Massachusetts Division of Marine Fisheries
Striped bass were scarce at this year's derby, following a trend in recent years, but Vineyard fishermen may have reason for optimism after two major stock assessments have shown a record or near-record number of spawning fish in the Chesapeake Bay.
Warming waters around Martha’s Vineyard have discouraged what once were abundant fish. Top fisheries scientists with the National Marine Fisheries Service recently released a report citing the dramatic influence changing climate has had on at least one of the fish that used to spend a lot of time in these waters: Atlantic mackerel.
Atlantic mackerel have shifted away from the Vineyard and now are found more east and northeast, according to the report.
There apparently is a lot more Vineyard sole left to be fished.
For the first time, Massachusetts commercial fishermen failed this year to reach their quota for harvesting fluke. As a result, the commercial fluke fishery, which normally closes by the end of the summer, is still open.
Dan McKiernan, deputy director of the state Division of Marine Fisheries, called it a “success story.” But local fishermen said the facts are more complicated.
A drastic decline in striped bass stocks has state and federal officials scrambling to protect the fish, but many recreational fishermen say the government isn’t moving fast enough.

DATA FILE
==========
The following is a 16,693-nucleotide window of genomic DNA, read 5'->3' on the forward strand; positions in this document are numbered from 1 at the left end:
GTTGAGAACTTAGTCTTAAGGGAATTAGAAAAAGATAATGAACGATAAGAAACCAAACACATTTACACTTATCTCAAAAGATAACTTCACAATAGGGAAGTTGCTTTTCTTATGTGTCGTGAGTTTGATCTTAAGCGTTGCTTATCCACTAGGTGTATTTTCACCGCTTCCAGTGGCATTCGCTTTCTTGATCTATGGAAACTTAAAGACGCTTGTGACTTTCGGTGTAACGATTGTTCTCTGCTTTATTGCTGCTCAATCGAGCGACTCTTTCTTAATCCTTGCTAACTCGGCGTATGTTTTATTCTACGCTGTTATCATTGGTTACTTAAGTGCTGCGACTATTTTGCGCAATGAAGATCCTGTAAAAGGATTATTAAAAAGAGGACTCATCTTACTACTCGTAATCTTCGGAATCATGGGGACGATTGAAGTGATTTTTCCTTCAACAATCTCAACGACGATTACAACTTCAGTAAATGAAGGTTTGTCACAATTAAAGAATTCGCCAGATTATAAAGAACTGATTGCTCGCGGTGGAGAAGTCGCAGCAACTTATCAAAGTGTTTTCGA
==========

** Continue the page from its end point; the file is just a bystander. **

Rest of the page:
The state advisory commission that manages saltwater fisheries in our waters, under the Massachusetts State Division of Marine Fisheries, will hold a meeting Thursday, May 10, 11 a.m. at the Katharine Cornell Theatre in the Tisbury Town Hall. It is rare for the commission to meet here — they meet nine times a year and almost always on the mainland. The director of the division, Paul Diodati, will also attend along with the commissioners and division staff.
Pound for pound, there is not a more ferocious, hard-pulling fish than the bluefish — which makes it a perfect target for young anglers learning how to catch a fish. To the inexperienced youth holding a rod and reel, hooking a small, four-pound snapper bluefish can feel like hooking a whale. They tug and tug and tug (keep your fingers away from its sharp teeth).